4 Days in Dublin
Four days is the perfect amount of time to liberally drench yourself in Dublin’s rich heritage, from its medieval center and imposing castle to lively cobbled lanes lined with bars and restaurants, illustrious literary culture, beautiful parks and fine museums. Our guide takes in all of these and more, leaving plenty of time to enjoy the legendary craic and sample the city’s most famous exports: the twin joys of Guinness and whiskey. So, pack your passport, walking shoes and Alka-Seltzer and get ready to say ‘sláinte’ to Dublin! Our guide includes:
- Christ Church Cathedral
- Dublin Castle
- Malahide Castle
- Trinity College
- Temple Bar
- St Stephen’s Green
- EPIC Irish Immigration Museum
- The Guinness Storehouse
- Grafton Street
Day 1: Dublin: A Brief History
One of the best things about Dublin is how compact and easily walkable it is. A well-planned itinerary will mean you never have to stroll far for the next big-ticket attraction. But do wear comfy shoes to tackle the ubiquitous cobbles! Our suggested itinerary kicks off with a handful of Dublin’s must-sees, all within just a few minutes’ walk of each other.
Trinity College, Dublin’s stunning 16th-century seat of learning is our first port of call. Here, aficionados of Irish literature can walk in the footsteps of exalted alumni including Oscar Wilde, Samuel Beckett and Bram Stoker, to name-drop just a few. Wander the cobbled quadrangles and admire the grand neoclassical architecture ahead of the main event: a guided tour of the atmospheric Old Library that takes in the extraordinary Book of Kells, easily the most astonishing preserved medieval manuscript in the British Isles, if not the entire planet.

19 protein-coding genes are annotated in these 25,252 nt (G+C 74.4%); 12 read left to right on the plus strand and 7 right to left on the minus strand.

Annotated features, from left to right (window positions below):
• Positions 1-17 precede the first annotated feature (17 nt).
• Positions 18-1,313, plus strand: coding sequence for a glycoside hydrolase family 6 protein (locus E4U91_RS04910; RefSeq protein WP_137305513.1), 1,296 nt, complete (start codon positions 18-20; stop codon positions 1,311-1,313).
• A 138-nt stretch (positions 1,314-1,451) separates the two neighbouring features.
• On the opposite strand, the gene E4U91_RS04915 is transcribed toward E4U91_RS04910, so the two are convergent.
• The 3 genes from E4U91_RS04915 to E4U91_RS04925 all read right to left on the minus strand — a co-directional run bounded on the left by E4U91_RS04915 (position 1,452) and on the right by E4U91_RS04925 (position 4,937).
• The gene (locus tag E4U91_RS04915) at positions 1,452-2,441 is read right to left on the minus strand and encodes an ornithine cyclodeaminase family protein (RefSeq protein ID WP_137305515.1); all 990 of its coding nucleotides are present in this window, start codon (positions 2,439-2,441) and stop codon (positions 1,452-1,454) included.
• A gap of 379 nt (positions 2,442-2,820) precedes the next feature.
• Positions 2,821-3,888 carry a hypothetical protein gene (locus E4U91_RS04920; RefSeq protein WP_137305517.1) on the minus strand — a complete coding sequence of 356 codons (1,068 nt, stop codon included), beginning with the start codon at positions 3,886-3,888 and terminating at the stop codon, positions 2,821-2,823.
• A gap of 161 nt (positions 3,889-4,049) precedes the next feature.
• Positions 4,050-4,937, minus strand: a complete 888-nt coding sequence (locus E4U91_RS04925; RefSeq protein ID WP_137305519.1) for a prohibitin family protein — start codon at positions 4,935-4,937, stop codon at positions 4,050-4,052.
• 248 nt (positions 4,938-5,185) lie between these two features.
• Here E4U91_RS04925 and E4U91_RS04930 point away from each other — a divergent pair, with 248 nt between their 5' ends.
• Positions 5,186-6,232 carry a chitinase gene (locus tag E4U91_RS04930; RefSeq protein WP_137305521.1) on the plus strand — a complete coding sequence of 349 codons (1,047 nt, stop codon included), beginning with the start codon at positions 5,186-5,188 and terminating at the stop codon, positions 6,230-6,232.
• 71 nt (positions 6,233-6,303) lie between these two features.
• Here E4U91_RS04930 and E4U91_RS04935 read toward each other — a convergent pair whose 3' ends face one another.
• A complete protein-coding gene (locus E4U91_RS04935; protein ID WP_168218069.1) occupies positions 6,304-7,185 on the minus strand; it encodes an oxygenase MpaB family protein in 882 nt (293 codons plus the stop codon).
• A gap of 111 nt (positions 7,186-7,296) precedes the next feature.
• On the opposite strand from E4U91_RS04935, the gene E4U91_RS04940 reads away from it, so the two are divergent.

Suitably awed, head over to Grafton Street, grabbing a selfie by the statue of Molly Malone – she of the classic ‘Cockles and Mussels’ ballad (known locally (and rather unkindly) as ‘the tart with a cart)’ – on the way. A fine spot for lunch (and a shopper’s paradise), Grafton Street also brims with street performers. Expect to enjoy music, magic and all manner of other sensory delights as you dine. This will no doubt whet your appetite for an evening in Temple Bar, Dublin’s legendary nightlife district, where cobbles, colorful characters and great craic are all but guaranteed. But before all that, make sure to spend an afternoon chilling in the relative peace and tranquility of stunning St Stephen’s Green. Manicured gardens, vibrant flower beds, duck ponds and monuments to James Joyce and W.B. Yeats are the order of the day in this lush Victorian idyll.
Day 2: Dublin’s Best Museums and Booze
Dublin’s museums are plentiful, offering myriad methods of getting under the skin of this fine city. You can view timeless masterpieces by some of the world’s greatest ever artists – Caravaggio, Goya, Monet, Picasso, Rembrandt, Turner, Vermeer and more – at the excellent National Gallery, and explore the best of contemporary local art at the Irish Museum of Modern Art (IMMA). Delve into the city’s storied history at the, well, epic EPIC Irish Emigration Museum and discover how desperate Irish citizens fled the Great Famine aboard the Jeanie Johnston Tallship in the 19th Century, in search of a better life in North America.
Whiskey connoisseurs will also be in clover in Dublin. Ireland’s complex relationship with the amber nectar is explored in depth at the Irish Museum of Whiskey, and you can sample it for yourself on distillery tours at (amongst others) Jameson and Teeling, as well as in pretty much any Irish bar worth its salt.